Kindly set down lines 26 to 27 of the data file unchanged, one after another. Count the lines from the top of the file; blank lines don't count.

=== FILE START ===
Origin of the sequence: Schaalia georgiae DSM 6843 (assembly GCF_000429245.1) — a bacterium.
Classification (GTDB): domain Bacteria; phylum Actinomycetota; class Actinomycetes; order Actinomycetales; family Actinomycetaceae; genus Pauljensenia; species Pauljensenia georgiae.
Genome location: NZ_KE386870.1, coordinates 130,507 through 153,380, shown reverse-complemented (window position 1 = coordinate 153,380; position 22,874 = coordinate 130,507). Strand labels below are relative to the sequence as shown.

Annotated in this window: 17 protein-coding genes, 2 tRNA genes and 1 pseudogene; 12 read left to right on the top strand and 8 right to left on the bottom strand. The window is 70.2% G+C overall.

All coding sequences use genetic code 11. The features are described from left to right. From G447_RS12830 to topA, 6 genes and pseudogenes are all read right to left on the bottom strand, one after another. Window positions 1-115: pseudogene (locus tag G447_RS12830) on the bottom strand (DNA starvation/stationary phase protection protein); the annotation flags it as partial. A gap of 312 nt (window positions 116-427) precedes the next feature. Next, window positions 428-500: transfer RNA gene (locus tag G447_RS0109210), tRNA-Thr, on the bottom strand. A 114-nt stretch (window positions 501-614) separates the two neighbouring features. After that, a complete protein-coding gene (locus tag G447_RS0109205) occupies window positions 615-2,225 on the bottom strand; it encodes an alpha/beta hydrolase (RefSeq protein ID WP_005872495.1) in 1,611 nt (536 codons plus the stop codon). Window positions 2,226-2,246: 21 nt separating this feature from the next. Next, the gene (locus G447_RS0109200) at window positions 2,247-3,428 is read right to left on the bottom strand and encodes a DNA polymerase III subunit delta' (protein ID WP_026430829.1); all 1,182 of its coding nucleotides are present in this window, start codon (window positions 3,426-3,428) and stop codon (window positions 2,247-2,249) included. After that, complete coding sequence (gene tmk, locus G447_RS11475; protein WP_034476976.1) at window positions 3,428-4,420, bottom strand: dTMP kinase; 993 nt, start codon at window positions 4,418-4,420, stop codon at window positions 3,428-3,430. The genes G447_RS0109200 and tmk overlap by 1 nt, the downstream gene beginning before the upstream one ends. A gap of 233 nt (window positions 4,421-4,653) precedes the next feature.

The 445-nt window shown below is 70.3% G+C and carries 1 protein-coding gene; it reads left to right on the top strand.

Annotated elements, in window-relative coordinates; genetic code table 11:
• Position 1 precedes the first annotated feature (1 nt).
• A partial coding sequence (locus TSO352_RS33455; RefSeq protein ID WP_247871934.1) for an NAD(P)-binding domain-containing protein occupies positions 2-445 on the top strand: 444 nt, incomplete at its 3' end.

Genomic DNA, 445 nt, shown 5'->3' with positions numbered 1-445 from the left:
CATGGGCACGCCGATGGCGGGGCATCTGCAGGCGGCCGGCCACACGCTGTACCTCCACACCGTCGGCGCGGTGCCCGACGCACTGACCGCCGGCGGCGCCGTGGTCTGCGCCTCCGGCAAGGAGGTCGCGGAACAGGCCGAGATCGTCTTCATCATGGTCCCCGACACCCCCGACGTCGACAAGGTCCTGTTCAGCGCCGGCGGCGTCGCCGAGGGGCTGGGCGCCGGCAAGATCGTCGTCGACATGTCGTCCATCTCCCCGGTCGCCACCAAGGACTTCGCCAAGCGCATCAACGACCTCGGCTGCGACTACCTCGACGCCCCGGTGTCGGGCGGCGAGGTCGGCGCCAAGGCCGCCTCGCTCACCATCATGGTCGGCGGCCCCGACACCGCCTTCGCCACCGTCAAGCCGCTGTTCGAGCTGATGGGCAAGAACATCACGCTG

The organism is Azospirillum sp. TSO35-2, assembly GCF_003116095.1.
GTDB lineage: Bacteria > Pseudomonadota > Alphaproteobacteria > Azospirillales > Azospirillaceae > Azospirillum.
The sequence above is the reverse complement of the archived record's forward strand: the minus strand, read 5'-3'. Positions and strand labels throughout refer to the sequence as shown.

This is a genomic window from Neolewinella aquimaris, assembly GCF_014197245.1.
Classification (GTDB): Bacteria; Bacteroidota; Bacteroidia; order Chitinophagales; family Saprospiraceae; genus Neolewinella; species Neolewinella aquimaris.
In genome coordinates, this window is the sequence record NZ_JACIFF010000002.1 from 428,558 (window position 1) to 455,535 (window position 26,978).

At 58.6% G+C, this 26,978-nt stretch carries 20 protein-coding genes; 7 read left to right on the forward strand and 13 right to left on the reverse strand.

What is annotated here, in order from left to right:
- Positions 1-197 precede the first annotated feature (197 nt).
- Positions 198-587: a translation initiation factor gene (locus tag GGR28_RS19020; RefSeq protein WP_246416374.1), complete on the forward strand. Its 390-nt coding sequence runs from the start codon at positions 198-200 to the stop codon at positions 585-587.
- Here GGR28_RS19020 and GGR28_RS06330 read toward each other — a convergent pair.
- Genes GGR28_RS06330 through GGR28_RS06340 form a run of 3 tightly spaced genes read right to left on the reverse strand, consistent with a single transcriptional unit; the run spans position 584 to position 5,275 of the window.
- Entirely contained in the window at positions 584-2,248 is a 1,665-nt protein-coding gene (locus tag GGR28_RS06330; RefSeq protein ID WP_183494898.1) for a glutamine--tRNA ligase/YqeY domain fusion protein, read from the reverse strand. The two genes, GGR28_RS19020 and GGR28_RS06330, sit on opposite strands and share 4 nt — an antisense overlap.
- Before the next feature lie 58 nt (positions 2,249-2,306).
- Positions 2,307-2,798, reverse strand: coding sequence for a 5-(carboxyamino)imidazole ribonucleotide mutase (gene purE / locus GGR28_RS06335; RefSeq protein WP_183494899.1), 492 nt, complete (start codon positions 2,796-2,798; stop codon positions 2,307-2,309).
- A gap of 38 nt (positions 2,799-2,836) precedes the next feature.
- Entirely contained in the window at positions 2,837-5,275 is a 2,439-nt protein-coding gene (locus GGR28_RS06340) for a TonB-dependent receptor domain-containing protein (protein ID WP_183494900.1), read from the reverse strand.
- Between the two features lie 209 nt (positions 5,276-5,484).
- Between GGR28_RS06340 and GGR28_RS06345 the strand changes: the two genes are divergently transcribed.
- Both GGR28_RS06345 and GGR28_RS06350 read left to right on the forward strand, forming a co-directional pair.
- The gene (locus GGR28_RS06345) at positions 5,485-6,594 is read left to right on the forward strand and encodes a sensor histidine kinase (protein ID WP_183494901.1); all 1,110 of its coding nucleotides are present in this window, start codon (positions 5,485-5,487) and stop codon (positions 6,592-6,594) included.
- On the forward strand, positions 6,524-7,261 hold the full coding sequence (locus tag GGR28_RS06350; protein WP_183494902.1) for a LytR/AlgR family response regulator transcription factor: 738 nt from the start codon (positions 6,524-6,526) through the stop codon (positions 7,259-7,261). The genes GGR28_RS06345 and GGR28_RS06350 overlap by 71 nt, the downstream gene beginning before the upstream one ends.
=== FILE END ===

- Positions 2,307-2,798, reverse strand: coding sequence for a 5-(carboxyamino)imidazole ribonucleotide mutase (gene purE / locus GGR28_RS06335; RefSeq protein WP_183494899.1), 492 nt, complete (start codon positions 2,796-2,798; stop codon positions 2,307-2,309).
- A gap of 38 nt (positions 2,799-2,836) precedes the next feature.